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Drug Trafficking Creeps into Bolivia’s Amazon National Parks

North Yungas Road, Bolivia

Amid the dense wilderness of the Bolivian Amazon lurks the superstructure of a billion-dollar business. Bright-green coca sprouts in clearings, workers sweat in artisanal laboratories, and unmarked Cessnas land and take off again. It is hard to tell from the compacted kilos, but alongside beef, soy, and gold, cocaine is contributing to habitat destruction and biodiversity loss. 

“The creation of airstrips and trails, and planting of new coca crops are driving forces that in the medium and long term will further increase deforestation,” said FAN director of research Quintanilla.

It starts with coca. Year after year, the area under coca cultivation in Bolivia continues to grow. According to the US State Department’s 2023 International Narcotics Control Strategy Report, the country reached 39,700 hectares of coca cultivation in 2021. However, there are significant discrepancies between how much coca the White House estimates is grown in Bolivia, versus numbers from the United Nations Office on Drugs and Crime (UNODC). The monitoring by the UNODC said Bolivia closed 2021 with 30,500 hectares of coca. This represented an increase of 4% compared to 2020, which closed with 29,400 hectares. Around 62% of the area under coca cultivation was in the Yungas region of La Paz, 36% in the Tropic of Cochabamba, and 2% in the North of La Paz. All these areas border the Bolivian Amazon.

In 2022, the country registered 29,900 hectares of coca, a reduction of 1.9% compared to 2021, according to the latest UNODC report. Of those 29,900 hectares, over two-thirds are legal. About 22,000 hectares of permitted coca are grown in the Yungas region and the Tropic of Cochabamba. However, the remaining one-third is illicit, with those 7,900 extra hectares planted in illegally deforested land.

Cheap coca also comes from Peru to be processed in the Amazonian departments of Beni and Pando, according to Iván Paredes, an environmental journalist based in La Paz. Often though, the product arrives already processed, either as coca paste or cocaine base requiring further refining in laboratories, or as cocaine hydrochloride awaiting re-export.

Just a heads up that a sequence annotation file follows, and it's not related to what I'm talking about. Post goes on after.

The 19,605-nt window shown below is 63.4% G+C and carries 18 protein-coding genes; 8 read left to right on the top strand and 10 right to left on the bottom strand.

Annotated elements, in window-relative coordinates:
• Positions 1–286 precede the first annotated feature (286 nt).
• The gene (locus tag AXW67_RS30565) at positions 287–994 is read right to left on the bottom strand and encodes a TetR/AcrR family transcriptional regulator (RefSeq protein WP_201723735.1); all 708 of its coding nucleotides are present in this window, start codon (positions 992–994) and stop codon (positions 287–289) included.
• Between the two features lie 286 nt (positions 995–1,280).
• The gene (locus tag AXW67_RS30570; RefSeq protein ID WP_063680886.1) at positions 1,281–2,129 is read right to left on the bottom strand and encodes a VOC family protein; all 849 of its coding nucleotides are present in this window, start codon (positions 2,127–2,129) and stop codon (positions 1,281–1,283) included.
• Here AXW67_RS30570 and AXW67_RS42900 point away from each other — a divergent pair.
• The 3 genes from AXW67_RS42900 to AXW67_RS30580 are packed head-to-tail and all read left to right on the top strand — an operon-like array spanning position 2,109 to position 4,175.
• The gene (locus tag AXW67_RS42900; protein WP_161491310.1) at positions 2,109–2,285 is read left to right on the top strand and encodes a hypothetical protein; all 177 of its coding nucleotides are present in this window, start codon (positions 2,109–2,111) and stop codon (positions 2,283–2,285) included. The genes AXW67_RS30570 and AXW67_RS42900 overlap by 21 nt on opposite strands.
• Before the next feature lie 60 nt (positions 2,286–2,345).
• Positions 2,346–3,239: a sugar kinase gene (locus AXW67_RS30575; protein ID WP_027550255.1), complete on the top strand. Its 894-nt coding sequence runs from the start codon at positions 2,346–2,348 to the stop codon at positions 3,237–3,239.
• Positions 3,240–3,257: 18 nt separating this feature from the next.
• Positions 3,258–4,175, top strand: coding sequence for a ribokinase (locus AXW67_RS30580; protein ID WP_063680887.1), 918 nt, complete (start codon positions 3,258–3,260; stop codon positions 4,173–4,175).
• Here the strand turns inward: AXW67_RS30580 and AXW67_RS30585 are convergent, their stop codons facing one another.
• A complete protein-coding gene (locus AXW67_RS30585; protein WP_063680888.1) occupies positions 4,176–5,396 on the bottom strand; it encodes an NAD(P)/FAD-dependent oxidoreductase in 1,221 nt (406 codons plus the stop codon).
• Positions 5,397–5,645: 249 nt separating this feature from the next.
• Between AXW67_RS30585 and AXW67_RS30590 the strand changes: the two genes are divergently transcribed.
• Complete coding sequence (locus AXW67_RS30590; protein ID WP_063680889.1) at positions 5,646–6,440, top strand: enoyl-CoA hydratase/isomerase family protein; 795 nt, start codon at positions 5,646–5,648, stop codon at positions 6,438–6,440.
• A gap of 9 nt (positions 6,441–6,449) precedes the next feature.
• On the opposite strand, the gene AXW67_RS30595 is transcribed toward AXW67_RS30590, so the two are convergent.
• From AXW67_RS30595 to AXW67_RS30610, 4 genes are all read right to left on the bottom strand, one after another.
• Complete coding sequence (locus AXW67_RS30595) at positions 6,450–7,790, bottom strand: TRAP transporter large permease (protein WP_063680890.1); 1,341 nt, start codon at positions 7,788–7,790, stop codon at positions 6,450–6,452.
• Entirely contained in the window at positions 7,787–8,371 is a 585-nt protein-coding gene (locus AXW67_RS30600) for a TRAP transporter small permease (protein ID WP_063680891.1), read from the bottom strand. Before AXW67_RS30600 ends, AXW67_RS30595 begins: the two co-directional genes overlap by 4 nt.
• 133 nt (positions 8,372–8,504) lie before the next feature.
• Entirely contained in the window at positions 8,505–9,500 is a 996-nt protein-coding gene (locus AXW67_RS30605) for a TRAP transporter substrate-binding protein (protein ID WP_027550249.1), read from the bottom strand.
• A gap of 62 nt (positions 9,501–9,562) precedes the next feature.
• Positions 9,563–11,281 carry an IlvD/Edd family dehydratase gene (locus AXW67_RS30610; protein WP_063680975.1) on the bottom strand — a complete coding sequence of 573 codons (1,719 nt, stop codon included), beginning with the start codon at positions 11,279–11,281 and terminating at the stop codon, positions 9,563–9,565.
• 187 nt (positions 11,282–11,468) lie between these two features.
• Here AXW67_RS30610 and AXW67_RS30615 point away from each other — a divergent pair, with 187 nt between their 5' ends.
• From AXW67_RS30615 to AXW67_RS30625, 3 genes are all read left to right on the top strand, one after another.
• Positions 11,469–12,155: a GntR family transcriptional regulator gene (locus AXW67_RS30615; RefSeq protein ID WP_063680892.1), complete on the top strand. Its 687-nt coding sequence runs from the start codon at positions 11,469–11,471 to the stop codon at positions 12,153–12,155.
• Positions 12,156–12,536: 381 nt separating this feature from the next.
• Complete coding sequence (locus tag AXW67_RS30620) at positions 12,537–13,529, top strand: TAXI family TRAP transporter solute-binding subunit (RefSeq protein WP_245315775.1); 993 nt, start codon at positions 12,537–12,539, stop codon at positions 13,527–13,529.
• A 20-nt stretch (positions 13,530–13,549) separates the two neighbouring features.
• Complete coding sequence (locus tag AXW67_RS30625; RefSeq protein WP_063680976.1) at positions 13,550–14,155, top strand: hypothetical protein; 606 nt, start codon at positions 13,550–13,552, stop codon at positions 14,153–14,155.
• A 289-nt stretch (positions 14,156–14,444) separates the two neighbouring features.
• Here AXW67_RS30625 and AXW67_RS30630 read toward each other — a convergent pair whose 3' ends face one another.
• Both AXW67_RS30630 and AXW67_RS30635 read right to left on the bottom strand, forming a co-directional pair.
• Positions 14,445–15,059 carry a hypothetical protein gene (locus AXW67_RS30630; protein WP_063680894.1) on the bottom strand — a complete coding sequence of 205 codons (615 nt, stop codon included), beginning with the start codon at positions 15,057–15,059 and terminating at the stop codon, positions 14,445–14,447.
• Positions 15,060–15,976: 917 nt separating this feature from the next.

Both scenarios require illegal airstrips. Hacked out of the canopy, these clandestine landing spots are scattered across the landscape. 

“In those areas north of La Paz, which is already the connection with Beni and Pando, several narco-airstrips have been identified,” Paredes said. “Some of them are in the Madidi Park, which is a [protected] area where gold mining takes place.”

Others are allegedly hidden in the Noel Kempff National Park, in the northeastern part of the department of Santa Cruz, according to Quintanilla.

These national parks are a target for drug trafficking infrastructure, not only because they are in remote areas where it is difficult to carry out security operations, but also because they are located on the borders with Peru, another cocaine-producing country, and Brazil, one of the main gateways for drugs heading to Europe. Indigenous reserves are a particularly attractive target. Quintanilla told InSight Crime that satellite images have identified numerous airstrips in the Monteverde Community Land of Origin (Tierra Comunitaria de Origen – TCO), a protected area that is home to 128 indigenous communities.

If the imported drugs are processed in Bolivia, it is often within or near national parks. In the Santa Cruz department, drugs are processed in Carrasco and Amboró national parks, said Saúl Lara, deputy for Cochabamba in Bolivia’s Legislative Assembly and member of the security and anti-drug committee.

According to Lara, the cocaine industry has taken root in the towns around these parks, such as San Germán, Bulo Bulo, Yapacaní, and Ivigarzama. One drug trafficking analyst, who asked to remain anonymous for security reasons, suggested this shows a worrying increase in Bolivian involvement in the drug trade.

“The reserves have been invaded. And not only by coca plantations, but also by refining laboratories for cocaine base. Before, they didn’t refine [in Bolivia],” he said. “Now with Colombian technology and know-how, which is the best in the world, they refine with microwaves, with dryers… Now they put in a million dollars to get 500 kilos a day.”

Laboratories tend to be concealed under tree cover, so their environmental impact does not come from deforestation, but rather from the dumping of chemical residues into rivers and, to a lesser extent, on land, explained a Bolivian drug trafficking expert who spoke on condition of anonymity for security reasons.

The pollutants alter the PH and oxygen levels of the rivers and harm the soil’s fertility, killing animals and plants. Both have repercussions for local communities that depend on these ecosystems for their survival. 

“The laboratories are always next to rivers because these act as the dumps where all the chemical waste necessary for cocaine production is discarded,” the expert said.

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